The key to garden compost safety is not to handle it until it has decayed. If you do want to turn the compost, which in cooler climates can speed up the process, make sure you clean yourself up afterwards.

Don’t use a shovel on the heap you are then going to use in the chicken shed without cleaning it thoroughly. Or, you could transfer organisms from the garden compost bin to the chicken house.

The garden composter is not a dangerous thing

The garden composter is not a dangerous thing but it makes sense to keep it contained where children and animals cannot get at it. Once the compost has broken down into hummus it is no more dangerous than garden soil.

Just as garden soil contains lots of bacteria (most benign), so too will the hummus. Nothing to worry about though, just wash your hands after handling compost. Just the same as you would after doing a spot of weeding or anything else. Lets face it, you shouldn’t be planning on eating the compost so its perfectly safe!

If you have room for a pile of animal manure this could be the very best compost accelerator. Manure is hot, it breaks down quickly and contains lots and lots of goodness.

So adding a shovel of poultry manure every week to a garden composter will make the whole thing work hotter and quicker. You could think about composting pet bedding (from gerbils to goats) too as this tends to be covered in animal urine and faeces so provides a little bit of manure along with some bulk. Just make sure the bedding material is of an organic nature. And, I don’t mean ‘knit your own yogurt’ organic, I mean made of things that were once alive, natural and not synthetic!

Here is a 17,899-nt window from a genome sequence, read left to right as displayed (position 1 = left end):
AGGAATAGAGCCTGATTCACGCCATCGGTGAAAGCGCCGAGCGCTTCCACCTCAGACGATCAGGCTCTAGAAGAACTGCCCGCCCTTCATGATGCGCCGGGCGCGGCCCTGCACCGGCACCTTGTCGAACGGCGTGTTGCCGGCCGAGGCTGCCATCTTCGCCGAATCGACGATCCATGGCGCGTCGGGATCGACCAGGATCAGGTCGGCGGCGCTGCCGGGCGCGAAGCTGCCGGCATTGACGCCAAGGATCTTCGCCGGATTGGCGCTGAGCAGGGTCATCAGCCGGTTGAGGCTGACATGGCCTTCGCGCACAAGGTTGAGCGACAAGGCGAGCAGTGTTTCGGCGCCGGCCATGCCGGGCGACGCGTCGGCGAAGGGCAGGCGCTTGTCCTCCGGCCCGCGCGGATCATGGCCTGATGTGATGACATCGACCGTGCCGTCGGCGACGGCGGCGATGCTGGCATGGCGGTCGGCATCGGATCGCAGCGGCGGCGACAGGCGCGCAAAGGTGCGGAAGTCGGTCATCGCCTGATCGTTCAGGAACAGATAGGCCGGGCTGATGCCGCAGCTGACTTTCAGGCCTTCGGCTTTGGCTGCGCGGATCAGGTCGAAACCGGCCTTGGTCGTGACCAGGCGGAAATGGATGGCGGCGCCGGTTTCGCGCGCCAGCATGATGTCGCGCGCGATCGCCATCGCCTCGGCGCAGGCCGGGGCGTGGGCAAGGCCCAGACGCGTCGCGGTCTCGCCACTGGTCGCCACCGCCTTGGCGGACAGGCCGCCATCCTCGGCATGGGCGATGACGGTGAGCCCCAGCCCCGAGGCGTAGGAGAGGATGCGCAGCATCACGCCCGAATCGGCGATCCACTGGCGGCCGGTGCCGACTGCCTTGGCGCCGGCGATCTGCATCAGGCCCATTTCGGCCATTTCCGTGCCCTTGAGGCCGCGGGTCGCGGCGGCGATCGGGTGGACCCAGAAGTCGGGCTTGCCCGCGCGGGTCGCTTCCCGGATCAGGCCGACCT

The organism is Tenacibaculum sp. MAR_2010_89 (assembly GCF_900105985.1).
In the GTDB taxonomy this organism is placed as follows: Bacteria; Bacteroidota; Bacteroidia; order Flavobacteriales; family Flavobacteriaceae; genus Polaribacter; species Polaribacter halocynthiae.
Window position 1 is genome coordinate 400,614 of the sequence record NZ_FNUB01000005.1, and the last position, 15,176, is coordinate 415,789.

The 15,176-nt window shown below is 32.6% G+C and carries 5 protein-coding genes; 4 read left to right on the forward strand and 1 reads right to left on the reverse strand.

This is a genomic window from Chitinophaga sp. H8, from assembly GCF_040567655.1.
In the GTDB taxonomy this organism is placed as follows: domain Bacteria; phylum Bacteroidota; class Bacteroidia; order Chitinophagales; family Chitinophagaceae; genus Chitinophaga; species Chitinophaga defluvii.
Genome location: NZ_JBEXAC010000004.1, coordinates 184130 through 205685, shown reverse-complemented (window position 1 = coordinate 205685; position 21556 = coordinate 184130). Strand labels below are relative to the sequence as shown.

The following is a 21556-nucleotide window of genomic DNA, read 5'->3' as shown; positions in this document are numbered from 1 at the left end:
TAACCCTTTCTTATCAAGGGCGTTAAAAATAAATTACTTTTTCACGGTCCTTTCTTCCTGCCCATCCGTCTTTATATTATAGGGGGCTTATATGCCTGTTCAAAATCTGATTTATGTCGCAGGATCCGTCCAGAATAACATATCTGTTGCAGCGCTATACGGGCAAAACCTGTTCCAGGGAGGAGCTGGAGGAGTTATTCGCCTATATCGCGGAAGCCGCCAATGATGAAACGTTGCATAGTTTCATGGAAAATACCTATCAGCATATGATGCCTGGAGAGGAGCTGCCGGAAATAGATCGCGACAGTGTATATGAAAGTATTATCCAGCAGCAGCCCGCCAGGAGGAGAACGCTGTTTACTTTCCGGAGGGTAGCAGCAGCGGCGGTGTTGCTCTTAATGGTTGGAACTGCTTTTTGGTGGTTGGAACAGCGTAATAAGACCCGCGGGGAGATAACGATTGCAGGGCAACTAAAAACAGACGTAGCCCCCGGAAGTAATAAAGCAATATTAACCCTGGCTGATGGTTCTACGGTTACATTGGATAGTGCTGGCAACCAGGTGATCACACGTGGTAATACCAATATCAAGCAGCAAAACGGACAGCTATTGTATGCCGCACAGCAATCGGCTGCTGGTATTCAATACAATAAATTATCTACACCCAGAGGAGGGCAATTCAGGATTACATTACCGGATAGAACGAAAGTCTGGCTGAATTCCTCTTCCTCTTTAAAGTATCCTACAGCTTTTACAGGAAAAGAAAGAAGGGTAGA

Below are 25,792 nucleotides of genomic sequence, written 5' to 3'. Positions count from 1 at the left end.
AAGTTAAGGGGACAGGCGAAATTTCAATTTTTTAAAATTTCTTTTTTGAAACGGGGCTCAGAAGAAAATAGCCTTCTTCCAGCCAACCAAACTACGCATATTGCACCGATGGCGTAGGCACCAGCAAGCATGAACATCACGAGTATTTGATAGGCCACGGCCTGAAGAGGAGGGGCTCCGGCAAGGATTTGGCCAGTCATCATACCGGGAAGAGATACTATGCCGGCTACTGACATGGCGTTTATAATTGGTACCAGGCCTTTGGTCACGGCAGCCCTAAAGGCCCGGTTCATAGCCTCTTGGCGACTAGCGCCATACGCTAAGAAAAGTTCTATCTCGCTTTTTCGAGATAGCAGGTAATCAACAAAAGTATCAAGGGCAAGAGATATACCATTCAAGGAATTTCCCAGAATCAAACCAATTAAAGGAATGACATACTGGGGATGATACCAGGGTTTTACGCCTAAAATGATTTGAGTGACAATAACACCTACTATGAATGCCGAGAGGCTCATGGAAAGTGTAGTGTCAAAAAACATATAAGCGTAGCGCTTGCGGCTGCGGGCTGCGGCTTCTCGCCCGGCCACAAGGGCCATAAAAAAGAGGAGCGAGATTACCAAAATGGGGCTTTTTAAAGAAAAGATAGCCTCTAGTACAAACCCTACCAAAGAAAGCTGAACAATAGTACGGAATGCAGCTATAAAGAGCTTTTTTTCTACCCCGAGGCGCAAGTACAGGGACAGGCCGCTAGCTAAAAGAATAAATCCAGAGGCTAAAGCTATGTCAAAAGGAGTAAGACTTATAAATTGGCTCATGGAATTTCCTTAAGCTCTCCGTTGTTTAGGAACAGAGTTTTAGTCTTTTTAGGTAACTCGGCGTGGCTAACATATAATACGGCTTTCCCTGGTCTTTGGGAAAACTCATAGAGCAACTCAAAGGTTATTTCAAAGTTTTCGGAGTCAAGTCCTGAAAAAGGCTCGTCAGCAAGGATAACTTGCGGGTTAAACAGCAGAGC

To compost pet waste is a good compost accelerator or activator

To compost pet waste is a good compost accelerator or activator. And, again it will save on landfill. But omnivores and carnivores do produce waste with possible risks to our health. So any such pet waste should be buried deep in the compost heap.

In fact human manure is excellent as a compost activator but must be handled with care in a similar way. All manures may contain pathogens to some degree. They need to be buried deep in the compost heap and there should be care taken that excess rainwater run-off doesn’t flow anywhere sensitive such as towards animal housing or highly used areas of the garden.

A more simple way to activate the compost heap, used by many is simply to get a friendly male to pee on it for you! Urine activates the heap but is a much safer product than faeces. We all know you can survive drinking urine, if you have too (I really would rather not). The same cannot be said for faeces which are full of things it is best to avoid!

How Compost Accelerators Works ? High nitrogen additions

All compost accelerators are high nitrogen additions to the heap. The nitrogen helps everything break down as it fuels the micro-organisms in the heap. Blood, fish and bone meal are all great nitrogen rich fertilisers which could be added to the heap as comost accelerators.

If you were really desperate you could add a non-organic fertiliser but the introduction of artificial chemicals to the heap is not something I would recommend.

A sprinkling of soil or manure every so often, will introduce the microbes the heap needs. That’s why I thought you probably already introduce them without even thinking about it. We’re forever putting bits of soil in the garden composter, attached to the roots of plants we’ve dug up!